Eagle Cove, southwest of American Camp and on the border of the park boundary, served as a landing area for the troops and artillery of Lieutenant Colonel Silas Casey, U.S. Army.
Although most of the structures associated with the British and American camps of 1859 to 1872 have disappeared, the few which remain and the prevalent rural character of the landscape still reflect the essence of the scene at the time when conflict threatened San Juan Island. Both sites possess a high degree of integrity and association with the events that occurred on the island and are of great historical interest. The blockhouse is extremely well-preserved, considering its age and exposure to weather. During the occupation, both the American and British camps were mapped, photographed, and sketched; this material is available from the Archives of the United States and those of British Columbia.
FACTORS AFFECTING RESOURCES AND THEIR USE
On September 9, 1966 the 89th Congress passed Public Law 89-565, 80 Stat. 737, an act to authorize the establishment of San Juan Island National Historical Park. Under the provisions of this law, the total amount appropriated$3,542,000will be used for the acquisition of lands and interests therein, and for the development of the park. The type of jurisdiction at the two sites will be proprietary with cooperative agreements with governmental or private individuals for the protection of any other sites not included in the park boundaries.
At the Congressional hearings in April 1965, the National Park Service made certain committments which are legally binding. These include:
Puget Sound, in northwestern Washington, has a reputation for heavy rainfall. However, San Juan Island, in the "rain shadow" of the Olympic Mountains, does not get a great amount of rain. It averages 27.4 inches per year and less than 5 inches of snow. Temperatures during July average between 35°F and 72°F.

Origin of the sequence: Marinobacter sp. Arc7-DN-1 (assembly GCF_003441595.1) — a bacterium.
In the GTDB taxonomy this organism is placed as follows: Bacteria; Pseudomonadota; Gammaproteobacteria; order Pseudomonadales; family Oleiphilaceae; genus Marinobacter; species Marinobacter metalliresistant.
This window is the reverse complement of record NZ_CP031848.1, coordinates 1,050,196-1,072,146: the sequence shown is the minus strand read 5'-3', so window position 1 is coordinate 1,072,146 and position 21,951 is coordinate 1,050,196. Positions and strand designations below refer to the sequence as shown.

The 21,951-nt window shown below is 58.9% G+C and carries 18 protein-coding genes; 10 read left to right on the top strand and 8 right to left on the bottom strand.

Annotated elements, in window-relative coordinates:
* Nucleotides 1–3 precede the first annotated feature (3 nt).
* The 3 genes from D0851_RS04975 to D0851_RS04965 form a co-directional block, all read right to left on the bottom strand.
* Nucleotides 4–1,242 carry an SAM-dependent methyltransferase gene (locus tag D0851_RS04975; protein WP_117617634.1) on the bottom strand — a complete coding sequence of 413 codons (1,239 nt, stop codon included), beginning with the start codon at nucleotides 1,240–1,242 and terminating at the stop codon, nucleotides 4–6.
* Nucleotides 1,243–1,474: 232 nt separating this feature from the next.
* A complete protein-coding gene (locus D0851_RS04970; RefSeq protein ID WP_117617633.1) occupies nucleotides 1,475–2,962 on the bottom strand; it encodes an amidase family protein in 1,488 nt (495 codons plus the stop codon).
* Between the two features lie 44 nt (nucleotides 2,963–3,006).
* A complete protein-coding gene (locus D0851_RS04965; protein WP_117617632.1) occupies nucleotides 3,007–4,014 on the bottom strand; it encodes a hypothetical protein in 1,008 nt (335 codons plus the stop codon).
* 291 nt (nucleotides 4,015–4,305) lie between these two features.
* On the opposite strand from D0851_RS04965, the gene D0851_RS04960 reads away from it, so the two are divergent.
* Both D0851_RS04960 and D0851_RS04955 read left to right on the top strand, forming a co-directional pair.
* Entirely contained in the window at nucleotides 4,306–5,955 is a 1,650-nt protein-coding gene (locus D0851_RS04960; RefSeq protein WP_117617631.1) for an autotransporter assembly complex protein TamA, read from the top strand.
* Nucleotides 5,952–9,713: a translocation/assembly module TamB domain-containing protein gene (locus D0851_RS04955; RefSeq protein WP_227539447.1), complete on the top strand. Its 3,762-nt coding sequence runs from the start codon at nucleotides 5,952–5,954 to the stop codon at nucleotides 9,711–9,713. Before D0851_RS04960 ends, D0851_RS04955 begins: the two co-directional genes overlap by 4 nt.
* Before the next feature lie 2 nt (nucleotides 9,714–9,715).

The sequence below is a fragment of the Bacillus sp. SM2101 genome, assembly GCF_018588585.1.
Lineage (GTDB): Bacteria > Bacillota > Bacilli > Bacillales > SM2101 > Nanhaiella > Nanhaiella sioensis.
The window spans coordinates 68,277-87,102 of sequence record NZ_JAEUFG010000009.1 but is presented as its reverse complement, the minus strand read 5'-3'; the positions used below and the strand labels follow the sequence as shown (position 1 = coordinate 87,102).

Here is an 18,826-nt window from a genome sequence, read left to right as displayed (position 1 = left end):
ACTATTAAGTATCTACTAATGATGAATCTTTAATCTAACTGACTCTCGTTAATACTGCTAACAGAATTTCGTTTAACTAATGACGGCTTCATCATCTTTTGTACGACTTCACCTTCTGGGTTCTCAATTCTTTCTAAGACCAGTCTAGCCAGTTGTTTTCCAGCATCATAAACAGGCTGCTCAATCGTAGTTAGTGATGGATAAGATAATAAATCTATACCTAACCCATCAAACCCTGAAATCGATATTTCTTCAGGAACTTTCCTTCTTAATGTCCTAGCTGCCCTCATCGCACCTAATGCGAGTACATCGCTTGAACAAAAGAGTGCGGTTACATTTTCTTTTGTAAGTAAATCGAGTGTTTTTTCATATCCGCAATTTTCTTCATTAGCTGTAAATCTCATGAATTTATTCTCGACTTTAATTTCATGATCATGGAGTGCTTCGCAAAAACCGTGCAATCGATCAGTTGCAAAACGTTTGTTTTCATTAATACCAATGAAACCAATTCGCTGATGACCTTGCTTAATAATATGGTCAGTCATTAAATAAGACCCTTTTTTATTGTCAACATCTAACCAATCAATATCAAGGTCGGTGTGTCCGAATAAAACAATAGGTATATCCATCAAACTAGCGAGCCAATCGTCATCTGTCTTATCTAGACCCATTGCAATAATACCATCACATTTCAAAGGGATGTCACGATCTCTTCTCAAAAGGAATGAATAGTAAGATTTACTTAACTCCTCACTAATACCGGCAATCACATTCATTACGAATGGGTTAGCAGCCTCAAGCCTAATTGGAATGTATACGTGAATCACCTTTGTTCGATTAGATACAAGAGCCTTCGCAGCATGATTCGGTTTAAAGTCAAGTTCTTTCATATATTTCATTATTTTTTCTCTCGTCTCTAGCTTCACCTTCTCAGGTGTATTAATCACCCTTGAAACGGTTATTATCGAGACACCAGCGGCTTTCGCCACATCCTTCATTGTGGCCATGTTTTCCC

Relative humidity at Bellingham varies from 57 percent in July to 80 percent in December during the day and 76 percent in January to 91 percent in August during the night.
The construction season will be unrestricted. Limitations may occur during short periods of cold or intense rainfall.
Winter wind is from the south to southeast and in summer from west to northwest. During winter, low pressure off the coast and cold air from the Fraser River Canyon produce occasional strong northeasterly winds across the islands and through the Strait of Juan de Fuca. Wind velocity as high as 55 miles per hour occurs only once or twice in two years.
The landscape of the two camps is quite different, though the transition between them is gradual. The high point of American Camp is 290-foot Mount Finlayson at the south end of the reserve. Except for the heavily wooded east side of this hill and a few small clumps of trees along Griffin Bay shoreline, the reserve is devoid of vegetation from past grazing and the present rabbit population. The low rolling pastures at one time had been cleared and cultivated, but there has been no commercial farming on the lands for quite some time.
English Camp is heavily wooded, except for a few areas once cleared for farming. One orchard remains, though the rest of the cleared areas have not been cultivated in recent years. Only a minimum number of trees have ever been logged. Young Hill, on the east side of the reserve, is 650 feet above the water. The shore at the historic site rises gradually from the water except along Bell Point and Westcott Bay, where the shore rises 20 feet on rocky outcrops before it levels out to woodlands.
Both areas have rock outcroppings, with more in evidence on English Camp's steeper slopes. Most soil on the island is loam, varying from rocky and gravelly to a silt. The longer beaches are at American Camp; English Camp has some short ones, but the remainder of its shoreline is quite rocky. Both areas have minor marshlands.